Antidepressant discontinuation syndrome

From Wikipedia, the free encyclopedia
  (Redirected from Discontinuation of Venlafaxine)
Jump to: navigation, search
Not to be confused with Serotonin syndrome.

Antidepressant discontinuation syndrome, is a condition that can occur following the interruption, dose reduction, or discontinuation of antidepressant drugs, including selective serotonin re-uptake inhibitors (SSRIs) or serotonin–norepinephrine reuptake inhibitors (SNRIs). The symptoms can include flu-like symptoms and disturbances in sleep, senses, movement, mood, and thinking. In most cases symptoms are mild, short-lived, and resolve without treatment. More severe cases are often successfully treated by reintroduction of the drug, which usually leads to resolution within one day.

Symptoms[edit]

People with discontinuation syndrome have been on an antidepressant for at least four weeks and have recently stopped taking the medication, either abruptly or after a fast taper.[1] Common symptoms include flu-like symptoms (nausea, vomiting, diarrhea, headaches, sweating), sleep disturbances (insomnia, nightmares, constant sleepiness), sensory/movement disturbances (imbalance, tremors, vertigo, dizziness, electric-shock-like experiences["brain zaps"]), mood disturbances (dysphoria, anxiety, agitation) and cognitive disturbances (confusion and hyperarousal).[1][2][3] Over fifty symptoms have been reported.[4]

Most cases of discontinuation syndrome last between one and four weeks, are relatively mild, and resolve on their own; in rare cases symptoms can be severe or extended.[1] Paroxetine (Paxil) and venlafaxine (Effexor) seem to be particularly difficult to discontinue and prolonged withdrawal syndrome lasting over 18 months have been reported with paroxetine.[5][6][7]

Prevention and treatment[edit]

Discontinuation syndrome can be prevented by taking medication as directed, and when discontinuing, doing so gradually. When discontinuing an antidepressant with a short half-life, switching to a drug with a longer half-life (e.g. fluoxetine or citalopram) and then discontinuing from that drug can decrease the likelihood and severity of symptoms.[2]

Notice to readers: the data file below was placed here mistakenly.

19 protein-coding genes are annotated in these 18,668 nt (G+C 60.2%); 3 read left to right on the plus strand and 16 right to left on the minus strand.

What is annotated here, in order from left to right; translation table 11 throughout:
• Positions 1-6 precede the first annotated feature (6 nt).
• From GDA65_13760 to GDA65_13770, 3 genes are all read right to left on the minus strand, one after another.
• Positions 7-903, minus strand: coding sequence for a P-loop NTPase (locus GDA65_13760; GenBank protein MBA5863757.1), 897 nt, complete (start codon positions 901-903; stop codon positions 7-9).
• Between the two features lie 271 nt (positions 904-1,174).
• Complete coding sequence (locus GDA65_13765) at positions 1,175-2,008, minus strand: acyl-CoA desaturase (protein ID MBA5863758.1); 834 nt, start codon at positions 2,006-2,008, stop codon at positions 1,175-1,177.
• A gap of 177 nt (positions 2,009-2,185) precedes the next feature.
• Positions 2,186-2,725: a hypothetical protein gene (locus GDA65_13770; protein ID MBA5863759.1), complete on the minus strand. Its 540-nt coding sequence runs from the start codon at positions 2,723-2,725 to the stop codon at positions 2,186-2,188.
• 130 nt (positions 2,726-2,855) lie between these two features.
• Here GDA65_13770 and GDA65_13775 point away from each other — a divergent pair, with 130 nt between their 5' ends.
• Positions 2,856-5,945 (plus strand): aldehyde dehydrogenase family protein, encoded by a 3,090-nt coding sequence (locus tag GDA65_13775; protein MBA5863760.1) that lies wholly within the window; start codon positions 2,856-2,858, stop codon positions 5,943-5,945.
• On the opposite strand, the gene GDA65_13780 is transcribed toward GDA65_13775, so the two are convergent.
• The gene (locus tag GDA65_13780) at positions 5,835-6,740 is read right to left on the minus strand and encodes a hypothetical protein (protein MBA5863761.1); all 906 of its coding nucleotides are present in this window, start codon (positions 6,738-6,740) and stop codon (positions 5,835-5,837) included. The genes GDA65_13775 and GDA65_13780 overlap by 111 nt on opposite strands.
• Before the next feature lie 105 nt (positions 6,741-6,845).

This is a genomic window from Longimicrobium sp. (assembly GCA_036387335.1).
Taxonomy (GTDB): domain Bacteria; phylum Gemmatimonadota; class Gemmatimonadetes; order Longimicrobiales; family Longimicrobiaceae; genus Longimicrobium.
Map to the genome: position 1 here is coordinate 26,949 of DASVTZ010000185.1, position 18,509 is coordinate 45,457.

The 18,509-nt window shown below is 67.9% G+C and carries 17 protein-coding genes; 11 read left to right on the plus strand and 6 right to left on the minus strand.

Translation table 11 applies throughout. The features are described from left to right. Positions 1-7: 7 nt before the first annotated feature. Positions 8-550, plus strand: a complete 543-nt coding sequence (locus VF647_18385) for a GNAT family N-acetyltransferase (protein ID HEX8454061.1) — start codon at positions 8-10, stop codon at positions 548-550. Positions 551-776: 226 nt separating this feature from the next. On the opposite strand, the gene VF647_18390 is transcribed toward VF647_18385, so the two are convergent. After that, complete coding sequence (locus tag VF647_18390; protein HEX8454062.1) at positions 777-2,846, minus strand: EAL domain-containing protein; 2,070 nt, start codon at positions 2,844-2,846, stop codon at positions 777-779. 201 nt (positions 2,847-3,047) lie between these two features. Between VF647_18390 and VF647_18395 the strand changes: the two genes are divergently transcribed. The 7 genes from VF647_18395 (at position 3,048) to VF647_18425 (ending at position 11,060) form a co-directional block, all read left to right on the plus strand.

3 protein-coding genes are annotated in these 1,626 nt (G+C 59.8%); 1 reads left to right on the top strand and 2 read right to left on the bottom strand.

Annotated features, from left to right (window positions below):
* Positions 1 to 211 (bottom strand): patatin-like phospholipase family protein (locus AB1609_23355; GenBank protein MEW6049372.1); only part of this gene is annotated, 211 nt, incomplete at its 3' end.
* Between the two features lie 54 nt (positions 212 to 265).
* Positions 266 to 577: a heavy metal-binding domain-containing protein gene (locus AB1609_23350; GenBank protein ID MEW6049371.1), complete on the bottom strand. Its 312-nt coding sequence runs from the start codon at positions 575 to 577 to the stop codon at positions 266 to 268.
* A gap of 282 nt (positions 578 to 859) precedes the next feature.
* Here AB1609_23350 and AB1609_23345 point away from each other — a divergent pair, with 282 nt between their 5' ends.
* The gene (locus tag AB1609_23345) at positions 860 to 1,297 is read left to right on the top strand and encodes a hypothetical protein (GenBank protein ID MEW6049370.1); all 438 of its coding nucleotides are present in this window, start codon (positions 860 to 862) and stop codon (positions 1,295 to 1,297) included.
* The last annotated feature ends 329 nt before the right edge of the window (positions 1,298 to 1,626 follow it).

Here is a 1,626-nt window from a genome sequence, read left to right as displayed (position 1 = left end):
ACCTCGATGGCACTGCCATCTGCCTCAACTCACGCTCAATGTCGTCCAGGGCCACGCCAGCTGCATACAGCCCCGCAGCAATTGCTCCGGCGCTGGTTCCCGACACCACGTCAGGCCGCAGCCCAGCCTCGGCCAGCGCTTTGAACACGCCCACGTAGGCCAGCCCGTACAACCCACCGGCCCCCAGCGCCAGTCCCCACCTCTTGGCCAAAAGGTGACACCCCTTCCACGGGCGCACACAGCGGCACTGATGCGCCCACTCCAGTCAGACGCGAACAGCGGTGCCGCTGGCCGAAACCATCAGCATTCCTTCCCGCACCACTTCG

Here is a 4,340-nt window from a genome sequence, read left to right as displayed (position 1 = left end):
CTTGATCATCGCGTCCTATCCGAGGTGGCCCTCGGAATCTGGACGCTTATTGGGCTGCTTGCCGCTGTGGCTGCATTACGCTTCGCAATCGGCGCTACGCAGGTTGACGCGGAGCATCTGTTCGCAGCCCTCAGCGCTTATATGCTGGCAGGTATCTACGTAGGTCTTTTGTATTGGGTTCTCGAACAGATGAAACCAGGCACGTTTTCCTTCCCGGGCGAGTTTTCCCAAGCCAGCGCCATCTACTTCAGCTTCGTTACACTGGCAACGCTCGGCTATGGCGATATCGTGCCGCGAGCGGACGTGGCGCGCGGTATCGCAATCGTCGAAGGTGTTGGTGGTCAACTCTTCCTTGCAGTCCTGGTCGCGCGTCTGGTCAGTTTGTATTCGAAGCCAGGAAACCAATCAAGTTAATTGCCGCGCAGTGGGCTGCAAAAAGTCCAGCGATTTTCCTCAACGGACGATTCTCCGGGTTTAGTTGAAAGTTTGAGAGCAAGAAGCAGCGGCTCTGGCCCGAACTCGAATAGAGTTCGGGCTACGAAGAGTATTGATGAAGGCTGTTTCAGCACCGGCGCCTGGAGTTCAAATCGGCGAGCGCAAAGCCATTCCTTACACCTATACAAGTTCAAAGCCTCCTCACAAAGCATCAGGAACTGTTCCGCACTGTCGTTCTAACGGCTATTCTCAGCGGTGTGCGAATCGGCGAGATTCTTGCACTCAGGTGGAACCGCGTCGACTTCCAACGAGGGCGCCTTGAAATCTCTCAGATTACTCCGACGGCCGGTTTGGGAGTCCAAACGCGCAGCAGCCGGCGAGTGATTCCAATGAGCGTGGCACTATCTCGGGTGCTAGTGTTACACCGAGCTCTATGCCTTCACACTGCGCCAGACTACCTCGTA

Treatment is dependent on the severity of the discontinuation reaction and whether or not further antidepressant treatment is warranted. In cases where further antidepressant treatment is required then the only step required is restarting the antidepressant; this is usually the case following patient noncompliance with the drug. If antidepressants are no longer required, treatment depends on symptom severity. Mild reactions may only require reassurance. Moderate cases may require symptom management. If symptoms of discontinuation are severe, or do not respond to symptom management, the antidepressant can be reinstated and then withdrawn more cautiously.[5] For rare but severe symptoms, hospitalization may be required.[1]

Pregnancy and newborns[edit]

Antidepressants, including SSRIs, can cross the placenta and have the potential to affect the fetus and newborns, presenting a dilemma whether pregnant women should take antidepressants at all, and if they do, whether tapering them near the end of pregnancy could have a protective effect for the newborn.[8]

Postnatal adaptation syndrome (PNAS) (originally called “neonatal behavioral syndrome”, “poor neonatal adaptation syndrome”, or "neonatal withdrawal syndrome") was first noticed in 1973 in newborns of mothers taking antidepressants; symptoms in the infant include irritability, rapid breathing, hypothermia, and blood sugar problems. The symptoms usually develop from birth to days after delivery and usually resolve within days or weeks of delivery.[8]

Research[edit]

Further information: Chemical synapse

The mechanisms of antidepressant withdrawal syndrome are unknown.[1][3]

The leading hypotheses, are that after the antidepressant is discontinued, there is a temporary deficiency in the brain of one or more essential neurotransmitters that regulate mood, such as serotonin, dopamine, norepinephrine, and gamma-Aminobutyric acid, and since neurotransmitters are an interrelated system, dysregulation of one affects the others.[1][9]

Culture and history[edit]

Antidepressant discontinuation symptoms were first reported with imipramine, the first tricyclic antidepressant (TCA), in the late 1950s, and each new class of antidepressants has brought reports of similar conditions, including monoamine oxidase inhibitors (MAOIs), SSRIs, and SNRIs. As of 2001, at least 21 different antidepressants, covering all the major classes, were known to cause discontinuation syndromes.[5] The problem has been poorly studied, and most of the literature has been case reports or small clinical studies; incidence is hard to determine and controversial.[5]

With the explosion of use and interest in SSRIs in the late 1980s and early 1990s, focused especially on Prozac, interest grew as well in discontinuation syndromes.[10] Some of the symptoms emerged from websites where people with depression discussed their experiences with the disease and their medications; "brain zaps" or "brain shivers" was one symptom that emerged via these websites.[11][12]

Heightened media attention and continuing public concerns led to the formation of an Expert Group on the Safety of Selective Serotonin Reuptake Inhibitors (SSRIs) in England, to evaluate all the research available prior to 2004.[13]:page iv The group determined that Incidence of discontinuation symptoms are between 5% and 49%, depending on the particular SSRI, the length of time on the medicine and abrupt versus gradual cessation.[13](p126–136)